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HOUSTON/NEW YORK, May 12 (Reuters) - Cheniere Energy Inc said on Friday it has had extensive negotiations with China about increasing U.S. liquefied natural gas exports, as a new trade deal paves the way for a second wave of LNG investment in the world's fastest growing gas supplier.
The Trump Administration on Thursday said it reached an agreement with China to increase trade access for some U.S. companies to China, which is expected to include LNG exports.
Cheniere is currently the only company able to export large cargoes of LNG from the continental United States, giving it a leg up now to ink long-term contracts with China, the world's largest growth market for gas.
"We have had extensive negotiations with the Chinese over the last month," Cheniere spokesman Eben Burnham-Snyder told Reuters.
Shares of Cheniere jumped as much as 5 percent to $49.50 on Friday to their highest since February, and the stock has more than doubled since Cheniere's Sabine Pass terminal first opened in February 2016.
The Trump deal should benefit several companies building LNG export terminals in the United States, which is forecast to become the third largest LNG exporter by the end of next year, due in part to heavy demand out of Asia.
Since the shale boom in the U.S. a decade ago, energy companies have, in a first wave of investment, have been building export facilities, with as much as 6 billion cubic feet per day of capacity due by the end of 2018.
Those companies include Dominion Resources Inc, Kinder Morgan Inc, Sempra Energy and Freeport LNG, which are building LNG export terminals, and Exxon Mobil Corp , Veresen Inc, Venture Global LNG and Tellurian Inc, which hope to build new export terminals.
"In the longer term, the deal paves the way for a second wave of investment in U.S. LNG," said Massimo Di-Odoardo, Head of global gas and LNG research at natural resources consultancy Wood Mackenzie.
"Developers will now be able to target Chinese buyers directly, potentially supporting project financing. It could also support direct Chinese investment into liquefaction and upstream developments on U.S. soil, he said.
Under the plan, which falls under the framework of the U.S.-China Comprehensive Economic Dialogue, Chinese companies can now negotiate long-term contracts to source LNG from U.S. suppliers, the U.S. Commerce Department said.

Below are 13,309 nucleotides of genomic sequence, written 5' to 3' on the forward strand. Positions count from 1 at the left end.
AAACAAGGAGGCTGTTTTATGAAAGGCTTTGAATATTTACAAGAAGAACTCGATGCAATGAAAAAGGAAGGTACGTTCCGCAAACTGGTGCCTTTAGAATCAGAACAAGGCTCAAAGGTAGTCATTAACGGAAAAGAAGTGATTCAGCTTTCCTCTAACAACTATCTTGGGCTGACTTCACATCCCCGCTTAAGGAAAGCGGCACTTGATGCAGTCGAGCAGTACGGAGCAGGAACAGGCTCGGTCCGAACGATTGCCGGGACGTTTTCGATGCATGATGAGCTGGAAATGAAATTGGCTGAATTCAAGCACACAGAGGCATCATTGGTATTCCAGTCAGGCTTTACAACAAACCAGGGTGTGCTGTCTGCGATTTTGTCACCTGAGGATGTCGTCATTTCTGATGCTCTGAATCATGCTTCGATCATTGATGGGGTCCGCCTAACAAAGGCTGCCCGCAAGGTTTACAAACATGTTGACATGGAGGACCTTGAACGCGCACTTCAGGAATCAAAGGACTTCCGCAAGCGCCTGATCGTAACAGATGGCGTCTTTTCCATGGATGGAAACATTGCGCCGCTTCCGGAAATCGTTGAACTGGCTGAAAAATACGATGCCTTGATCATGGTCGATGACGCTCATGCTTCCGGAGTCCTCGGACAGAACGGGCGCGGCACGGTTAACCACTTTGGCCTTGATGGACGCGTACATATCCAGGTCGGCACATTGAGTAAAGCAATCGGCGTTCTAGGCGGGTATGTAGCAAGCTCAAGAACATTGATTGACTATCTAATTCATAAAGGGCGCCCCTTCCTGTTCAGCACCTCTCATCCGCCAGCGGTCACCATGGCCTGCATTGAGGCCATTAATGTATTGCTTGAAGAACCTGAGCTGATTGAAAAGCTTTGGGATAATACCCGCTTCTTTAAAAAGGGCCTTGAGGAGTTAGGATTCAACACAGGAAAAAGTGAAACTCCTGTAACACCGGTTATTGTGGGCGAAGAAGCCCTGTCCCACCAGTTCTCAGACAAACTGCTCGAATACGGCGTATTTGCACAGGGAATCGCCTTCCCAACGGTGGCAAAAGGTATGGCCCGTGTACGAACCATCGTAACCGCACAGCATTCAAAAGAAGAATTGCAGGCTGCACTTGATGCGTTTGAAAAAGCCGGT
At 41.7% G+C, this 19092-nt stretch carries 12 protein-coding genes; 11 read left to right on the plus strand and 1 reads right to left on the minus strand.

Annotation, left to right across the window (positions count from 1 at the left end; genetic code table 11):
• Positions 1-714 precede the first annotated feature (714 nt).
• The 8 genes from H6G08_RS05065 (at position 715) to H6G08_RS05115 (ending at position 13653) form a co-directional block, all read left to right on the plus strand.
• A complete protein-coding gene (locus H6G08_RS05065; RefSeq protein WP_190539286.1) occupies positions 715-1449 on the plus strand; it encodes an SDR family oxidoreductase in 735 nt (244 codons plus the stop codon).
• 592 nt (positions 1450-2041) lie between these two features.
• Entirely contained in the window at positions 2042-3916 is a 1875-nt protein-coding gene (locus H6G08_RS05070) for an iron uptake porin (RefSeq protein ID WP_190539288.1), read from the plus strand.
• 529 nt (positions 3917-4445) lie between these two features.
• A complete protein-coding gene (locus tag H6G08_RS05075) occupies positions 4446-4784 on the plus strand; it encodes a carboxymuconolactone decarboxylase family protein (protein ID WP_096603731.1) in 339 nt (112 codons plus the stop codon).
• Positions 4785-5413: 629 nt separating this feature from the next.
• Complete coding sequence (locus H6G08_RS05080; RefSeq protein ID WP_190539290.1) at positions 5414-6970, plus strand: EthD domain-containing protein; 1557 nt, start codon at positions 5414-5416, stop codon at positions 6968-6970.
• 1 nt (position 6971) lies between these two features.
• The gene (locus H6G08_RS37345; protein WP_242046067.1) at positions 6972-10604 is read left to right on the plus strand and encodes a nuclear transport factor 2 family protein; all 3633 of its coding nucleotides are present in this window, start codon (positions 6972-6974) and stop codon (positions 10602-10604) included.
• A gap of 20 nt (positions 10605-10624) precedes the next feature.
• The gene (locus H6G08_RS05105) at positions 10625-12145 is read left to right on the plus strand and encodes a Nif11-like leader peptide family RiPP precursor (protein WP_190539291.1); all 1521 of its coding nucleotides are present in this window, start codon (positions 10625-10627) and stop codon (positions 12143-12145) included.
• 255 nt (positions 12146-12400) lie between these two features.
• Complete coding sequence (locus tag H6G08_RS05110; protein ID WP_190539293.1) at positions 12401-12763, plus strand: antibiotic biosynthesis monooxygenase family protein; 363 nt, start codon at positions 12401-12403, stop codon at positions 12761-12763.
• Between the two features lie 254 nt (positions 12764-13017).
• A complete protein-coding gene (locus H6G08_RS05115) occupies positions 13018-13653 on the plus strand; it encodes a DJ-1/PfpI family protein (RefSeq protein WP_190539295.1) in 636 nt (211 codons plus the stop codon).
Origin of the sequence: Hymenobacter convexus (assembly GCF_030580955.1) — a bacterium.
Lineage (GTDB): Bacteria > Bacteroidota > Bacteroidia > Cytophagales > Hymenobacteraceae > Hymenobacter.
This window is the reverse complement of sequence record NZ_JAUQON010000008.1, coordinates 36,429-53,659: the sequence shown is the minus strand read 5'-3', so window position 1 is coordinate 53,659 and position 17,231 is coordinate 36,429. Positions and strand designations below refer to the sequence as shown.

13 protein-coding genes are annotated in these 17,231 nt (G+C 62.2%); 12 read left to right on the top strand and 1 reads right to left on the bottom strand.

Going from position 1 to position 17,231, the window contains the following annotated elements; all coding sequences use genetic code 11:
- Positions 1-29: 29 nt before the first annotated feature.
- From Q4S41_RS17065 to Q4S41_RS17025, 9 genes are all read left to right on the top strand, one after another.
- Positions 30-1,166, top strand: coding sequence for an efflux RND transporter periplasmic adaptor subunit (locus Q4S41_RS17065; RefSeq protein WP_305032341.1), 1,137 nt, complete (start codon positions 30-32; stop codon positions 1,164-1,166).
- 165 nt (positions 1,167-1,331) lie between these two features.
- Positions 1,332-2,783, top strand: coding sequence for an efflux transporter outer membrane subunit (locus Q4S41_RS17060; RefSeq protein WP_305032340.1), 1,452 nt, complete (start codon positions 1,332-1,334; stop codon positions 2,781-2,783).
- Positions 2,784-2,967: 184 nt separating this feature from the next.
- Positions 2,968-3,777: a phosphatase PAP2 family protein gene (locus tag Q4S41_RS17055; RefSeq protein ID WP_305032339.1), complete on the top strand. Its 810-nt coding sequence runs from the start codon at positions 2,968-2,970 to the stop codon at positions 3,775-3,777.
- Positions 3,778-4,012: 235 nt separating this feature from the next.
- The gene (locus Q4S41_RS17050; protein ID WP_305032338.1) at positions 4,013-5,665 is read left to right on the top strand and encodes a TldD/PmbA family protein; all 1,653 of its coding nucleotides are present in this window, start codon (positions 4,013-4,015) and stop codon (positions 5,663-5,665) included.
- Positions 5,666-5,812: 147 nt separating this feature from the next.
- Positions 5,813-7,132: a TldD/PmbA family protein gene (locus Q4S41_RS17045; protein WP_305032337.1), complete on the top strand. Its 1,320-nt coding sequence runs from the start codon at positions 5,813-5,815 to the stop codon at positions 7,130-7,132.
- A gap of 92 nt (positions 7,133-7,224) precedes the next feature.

Until now, Chinese buyers have not bought long-term LNG supplies from the U.S. directly.
China, however, has bought U.S. LNG through short-term, or spot, deals. The only long-term contracts it has for U.S. LNG are with companies, like Royal Dutch Shell PLC, which themselves have agreements to buy gas from Cheniere's Sabine Pass or other U.S. export terminals.
Sabine Pass in Louisiana entered service in February 2016, making it the first and only big LNG export facility in the lower 48 U.S. states. There is a smaller LNG facility in Florida, but it only sends small containers to the Caribbean.
China was the third biggest importer of U.S. LNG in 2016, having imported 17.2 billion cubic feet (bcf) on six vessels, according to federal energy data. For the first two months of 2017, China imported 30.9 bcf of gas on 10 tankers.
One billion cubic feet is enough gas for about five million U.S. homes.
By 2030, Wood Mackenzie projects Chinese LNG demand will reach 75 million tonnes per annum or 10 bcfd. That would be worth $26 billion a year at current prices ($7 per million British thermal units).
"The U.S. is keen for a slice of the pie," Di-Odoardo said, noting that U.S. LNG accounted for about 7 percent of total LNG imports into China in March.
The Trump Administration earlier announced plans to expedite the environmental permitting process for other new facilities, such as Veresen's Jordan Cove project on the Pacific Coast in Oregon.
(Additional reporting by Scott DiSavino; Editing by Marguerita Choy)